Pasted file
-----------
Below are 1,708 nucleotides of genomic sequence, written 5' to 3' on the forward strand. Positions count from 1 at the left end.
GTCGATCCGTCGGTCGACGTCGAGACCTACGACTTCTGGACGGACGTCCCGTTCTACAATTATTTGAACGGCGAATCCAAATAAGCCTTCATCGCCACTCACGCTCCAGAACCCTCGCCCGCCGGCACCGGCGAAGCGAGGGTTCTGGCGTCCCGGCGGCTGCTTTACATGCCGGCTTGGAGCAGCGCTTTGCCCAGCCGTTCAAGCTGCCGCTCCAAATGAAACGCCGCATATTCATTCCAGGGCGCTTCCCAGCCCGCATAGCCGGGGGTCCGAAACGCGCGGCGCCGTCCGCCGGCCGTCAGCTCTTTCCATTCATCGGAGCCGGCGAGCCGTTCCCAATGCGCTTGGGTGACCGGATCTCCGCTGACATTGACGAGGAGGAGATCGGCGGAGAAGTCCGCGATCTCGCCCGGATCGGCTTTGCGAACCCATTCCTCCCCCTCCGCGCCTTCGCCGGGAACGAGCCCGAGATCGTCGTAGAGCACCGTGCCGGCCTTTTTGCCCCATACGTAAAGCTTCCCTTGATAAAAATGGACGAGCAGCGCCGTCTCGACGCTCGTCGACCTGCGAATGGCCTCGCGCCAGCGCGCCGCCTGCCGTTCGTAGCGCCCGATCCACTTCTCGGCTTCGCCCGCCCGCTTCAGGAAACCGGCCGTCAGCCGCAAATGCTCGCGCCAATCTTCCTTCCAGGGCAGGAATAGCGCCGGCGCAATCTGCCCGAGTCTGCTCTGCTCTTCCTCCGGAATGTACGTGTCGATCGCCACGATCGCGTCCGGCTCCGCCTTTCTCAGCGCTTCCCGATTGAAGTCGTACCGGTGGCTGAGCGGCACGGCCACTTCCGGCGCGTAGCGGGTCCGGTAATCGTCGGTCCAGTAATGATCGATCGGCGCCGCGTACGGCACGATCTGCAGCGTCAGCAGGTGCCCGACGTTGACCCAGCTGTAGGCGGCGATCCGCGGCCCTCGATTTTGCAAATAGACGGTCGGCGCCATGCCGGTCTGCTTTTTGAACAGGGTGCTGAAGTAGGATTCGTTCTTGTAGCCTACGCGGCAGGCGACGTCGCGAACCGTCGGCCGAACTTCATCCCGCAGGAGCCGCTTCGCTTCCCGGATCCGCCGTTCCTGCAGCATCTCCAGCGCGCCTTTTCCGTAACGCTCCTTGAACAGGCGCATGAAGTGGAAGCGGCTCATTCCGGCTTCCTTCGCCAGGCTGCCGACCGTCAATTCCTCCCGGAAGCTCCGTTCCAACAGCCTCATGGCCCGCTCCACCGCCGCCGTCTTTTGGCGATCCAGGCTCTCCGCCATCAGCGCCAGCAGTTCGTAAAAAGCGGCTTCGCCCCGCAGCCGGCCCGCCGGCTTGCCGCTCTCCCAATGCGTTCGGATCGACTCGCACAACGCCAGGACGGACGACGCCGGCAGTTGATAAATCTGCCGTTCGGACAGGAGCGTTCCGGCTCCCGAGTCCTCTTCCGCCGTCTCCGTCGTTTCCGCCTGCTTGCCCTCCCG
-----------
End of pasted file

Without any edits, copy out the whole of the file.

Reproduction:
Below are 1,708 nucleotides of genomic sequence, written 5' to 3' on the forward strand. Positions count from 1 at the left end.
GTCGATCCGTCGGTCGACGTCGAGACCTACGACTTCTGGACGGACGTCCCGTTCTACAATTATTTGAACGGCGAATCCAAATAAGCCTTCATCGCCACTCACGCTCCAGAACCCTCGCCCGCCGGCACCGGCGAAGCGAGGGTTCTGGCGTCCCGGCGGCTGCTTTACATGCCGGCTTGGAGCAGCGCTTTGCCCAGCCGTTCAAGCTGCCGCTCCAAATGAAACGCCGCATATTCATTCCAGGGCGCTTCCCAGCCCGCATAGCCGGGGGTCCGAAACGCGCGGCGCCGTCCGCCGGCCGTCAGCTCTTTCCATTCATCGGAGCCGGCGAGCCGTTCCCAATGCGCTTGGGTGACCGGATCTCCGCTGACATTGACGAGGAGGAGATCGGCGGAGAAGTCCGCGATCTCGCCCGGATCGGCTTTGCGAACCCATTCCTCCCCCTCCGCGCCTTCGCCGGGAACGAGCCCGAGATCGTCGTAGAGCACCGTGCCGGCCTTTTTGCCCCATACGTAAAGCTTCCCTTGATAAAAATGGACGAGCAGCGCCGTCTCGACGCTCGTCGACCTGCGAATGGCCTCGCGCCAGCGCGCCGCCTGCCGTTCGTAGCGCCCGATCCACTTCTCGGCTTCGCCCGCCCGCTTCAGGAAACCGGCCGTCAGCCGCAAATGCTCGCGCCAATCTTCCTTCCAGGGCAGGAATAGCGCCGGCGCAATCTGCCCGAGTCTGCTCTGCTCTTCCTCCGGAATGTACGTGTCGATCGCCACGATCGCGTCCGGCTCCGCCTTTCTCAGCGCTTCCCGATTGAAGTCGTACCGGTGGCTGAGCGGCACGGCCACTTCCGGCGCGTAGCGGGTCCGGTAATCGTCGGTCCAGTAATGATCGATCGGCGCCGCGTACGGCACGATCTGCAGCGTCAGCAGGTGCCCGACGTTGACCCAGCTGTAGGCGGCGATCCGCGGCCCTCGATTTTGCAAATAGACGGTCGGCGCCATGCCGGTCTGCTTTTTGAACAGGGTGCTGAAGTAGGATTCGTTCTTGTAGCCTACGCGGCAGGCGACGTCGCGAACCGTCGGCCGAACTTCATCCCGCAGGAGCCGCTTCGCTTCCCGGATCCGCCGTTCCTGCAGCATCTCCAGCGCGCCTTTTCCGTAACGCTCCTTGAACAGGCGCATGAAGTGGAAGCGGCTCATTCCGGCTTCCTTCGCCAGGCTGCCGACCGTCAATTCCTCCCGGAAGCTCCGTTCCAACAGCCTCATGGCCCGCTCCACCGCCGCCGTCTTTTGGCGATCCAGGCTCTCCGCCATCAGCGCCAGCAGTTCGTAAAAAGCGGCTTCGCCCCGCAGCCGGCCCGCCGGCTTGCCGCTCTCCCAATGCGTTCGGATCGACTCGCACAACGCCAGGACGGACGACGCCGGCAGTTGATAAATCTGCCGTTCGGACAGGAGCGTTCCGGCTCCCGAGTCCTCTTCCGCCGTCTCCGTCGTTTCCGCCTGCTTGCCCTCCCG